Individuals with type 2 diabetes can improve their health if they follow a low-carb, high-fat diet, according to another study on the diet.

A new study conducted by academics at the University of Southern Denmark has found an association between a low-carbohydrate, high-fat diet and better blood glucose control.

In addition, the report shows that people who have reduced their carbohydrate intake have experienced greater weight loss results compared to those following a high-carb diet.

During te experiment, the team of scientists examined the health outcomes of 165 adults with type 2 diabetes who were either following a low-carb, high-fat diet or a high-carb, low-fat meal plan.

They found that the participants in the low-carb, high-fat group lowered their haemoglobin A1c by 0.59% more than those following a high-carb, low-fat diet.

Additionally, the results show that adults limiting their carbohydrate intake lost nearly four kg more weight than those consuming a higher number of carbohydrates.

Participants in the low-carb, high-fat group also had better ‘good’ cholesterol levels and triglycerides compared to those in the other group, the study has reported.

According to the findings, the people in the low-carb group also had higher ‘bad’ cholesterol levels compared to individuals in the high-carb group.

Amy Bragagnini, Oncology Nutrition Specialist, said: “Carbohydrates are important. Carbohydrates are the preferred source of energy for our brain and our bodies.

“Consuming too many highly processed or simple carbohydrates can lead to increased risk of heart disease, unwanted weight gain, and diabetes.”

Registered Dietitian Julie Cunningham said: “As the authors pointed out, the people in the study were not able to maintain their dietary changes or improvements to their health three months after the study finished.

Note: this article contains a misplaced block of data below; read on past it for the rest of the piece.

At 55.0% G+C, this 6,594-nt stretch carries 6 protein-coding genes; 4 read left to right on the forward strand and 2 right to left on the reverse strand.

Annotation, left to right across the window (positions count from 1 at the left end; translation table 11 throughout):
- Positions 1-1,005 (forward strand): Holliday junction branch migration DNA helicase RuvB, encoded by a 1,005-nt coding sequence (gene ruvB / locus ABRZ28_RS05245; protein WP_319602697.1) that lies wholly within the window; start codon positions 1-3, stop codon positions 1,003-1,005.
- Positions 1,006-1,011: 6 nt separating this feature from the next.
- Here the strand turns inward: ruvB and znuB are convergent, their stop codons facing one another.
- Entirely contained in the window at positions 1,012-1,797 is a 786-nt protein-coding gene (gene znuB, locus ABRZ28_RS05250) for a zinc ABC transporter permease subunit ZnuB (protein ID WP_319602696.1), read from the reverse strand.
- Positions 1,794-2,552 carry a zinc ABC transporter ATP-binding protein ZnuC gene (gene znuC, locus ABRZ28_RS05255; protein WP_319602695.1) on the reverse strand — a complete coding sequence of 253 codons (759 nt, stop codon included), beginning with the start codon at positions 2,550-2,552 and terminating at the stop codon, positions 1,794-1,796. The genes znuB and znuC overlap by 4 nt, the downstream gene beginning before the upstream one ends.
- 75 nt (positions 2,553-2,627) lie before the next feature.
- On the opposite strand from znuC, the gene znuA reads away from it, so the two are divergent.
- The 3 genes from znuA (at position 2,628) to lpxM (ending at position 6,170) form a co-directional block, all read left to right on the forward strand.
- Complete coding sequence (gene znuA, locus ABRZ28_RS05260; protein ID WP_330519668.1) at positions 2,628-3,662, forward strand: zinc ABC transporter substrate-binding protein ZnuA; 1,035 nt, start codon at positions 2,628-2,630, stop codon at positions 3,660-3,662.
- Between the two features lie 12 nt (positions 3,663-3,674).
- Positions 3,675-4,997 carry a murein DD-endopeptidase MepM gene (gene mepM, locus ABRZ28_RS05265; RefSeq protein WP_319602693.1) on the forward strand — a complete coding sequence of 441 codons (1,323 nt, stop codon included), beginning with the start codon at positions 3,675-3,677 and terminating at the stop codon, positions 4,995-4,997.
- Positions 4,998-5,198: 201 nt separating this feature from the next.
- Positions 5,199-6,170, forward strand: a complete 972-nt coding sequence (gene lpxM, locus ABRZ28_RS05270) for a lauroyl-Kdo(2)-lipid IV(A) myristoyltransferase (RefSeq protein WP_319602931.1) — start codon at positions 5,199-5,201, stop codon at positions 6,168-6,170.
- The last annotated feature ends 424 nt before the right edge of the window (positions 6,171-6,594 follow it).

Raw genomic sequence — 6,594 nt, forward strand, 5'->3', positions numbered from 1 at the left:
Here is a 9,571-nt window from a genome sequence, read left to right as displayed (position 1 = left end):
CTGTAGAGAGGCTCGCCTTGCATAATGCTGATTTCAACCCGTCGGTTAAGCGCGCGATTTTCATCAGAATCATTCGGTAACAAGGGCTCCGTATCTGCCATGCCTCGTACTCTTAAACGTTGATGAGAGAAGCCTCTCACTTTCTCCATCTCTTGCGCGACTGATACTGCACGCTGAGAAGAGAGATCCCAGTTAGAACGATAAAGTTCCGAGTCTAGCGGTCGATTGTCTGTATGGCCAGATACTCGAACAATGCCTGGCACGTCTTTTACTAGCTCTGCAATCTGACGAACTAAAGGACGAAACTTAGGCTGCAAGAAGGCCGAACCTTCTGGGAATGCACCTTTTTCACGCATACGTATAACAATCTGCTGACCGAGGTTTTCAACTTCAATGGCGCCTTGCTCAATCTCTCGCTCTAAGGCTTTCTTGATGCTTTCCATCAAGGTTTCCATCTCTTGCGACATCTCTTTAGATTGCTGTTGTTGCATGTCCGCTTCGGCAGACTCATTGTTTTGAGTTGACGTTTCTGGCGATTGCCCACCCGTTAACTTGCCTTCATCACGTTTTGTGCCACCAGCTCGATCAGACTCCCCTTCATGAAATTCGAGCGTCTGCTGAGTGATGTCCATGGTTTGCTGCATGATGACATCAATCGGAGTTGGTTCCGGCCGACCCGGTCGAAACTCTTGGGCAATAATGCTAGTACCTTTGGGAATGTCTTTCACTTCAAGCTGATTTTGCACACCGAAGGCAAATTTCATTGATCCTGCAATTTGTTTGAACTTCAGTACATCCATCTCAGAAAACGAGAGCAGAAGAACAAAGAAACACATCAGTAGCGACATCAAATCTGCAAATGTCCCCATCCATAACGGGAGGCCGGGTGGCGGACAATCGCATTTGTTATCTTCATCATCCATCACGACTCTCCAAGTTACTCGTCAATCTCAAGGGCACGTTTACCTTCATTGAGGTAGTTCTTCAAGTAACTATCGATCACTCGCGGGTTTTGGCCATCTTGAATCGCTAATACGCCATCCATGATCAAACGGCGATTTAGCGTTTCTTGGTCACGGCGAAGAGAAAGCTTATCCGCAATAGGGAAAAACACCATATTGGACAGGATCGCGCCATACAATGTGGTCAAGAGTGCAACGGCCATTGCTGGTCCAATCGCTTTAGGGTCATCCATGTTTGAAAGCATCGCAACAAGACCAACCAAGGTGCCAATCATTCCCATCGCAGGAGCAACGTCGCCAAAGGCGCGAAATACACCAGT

“I don’t want my patients to change their diets temporarily and then potentially experience worsening blood sugars, weight gain, and accompanying depression when they stop following a low-carb, high-fat diet.”

She added: “A high-fat diet may sound appealing at first but it does get boring, especially when carbohydrates are restricted.

“Imagine, for example, your baked potato with sour cream, cheese, and bacon bits, but no potato.”

Being more active is another way for people with type 2 diabetes to improve their health outcomes, according to the findings.

Amy said: “I have a lot of people tell me that they are too busy to join a gym, or that cost is a big factor. I urge them to find brief pockets of time during the day to simply move.”

Tips to easily increase your physical activity include:

  • Building set periods of time every day to move and try to make this a habit that lasts
  • Going for a walk during lunchtime (or any other break in the day)
  • Doing weight resistance exercises during television adverts (push-ups, squats, lunges).

“Together, these changes can help increase lean body mass, decrease anxiety, and improve one’s metabolism, which, in addition to a balanced diet, can lead to weight loss,” said Amy.

Julie added: “We have direct control over the foods we choose to eat and the physical activities we choose to do but we don’t have direct control over the number on the scale.

“Measure success by whether you choose to eat well and give your body the activity it needs, and don’t worry about the number on the scale.”

Read the full study in the journal Annals of Internal Medicine.

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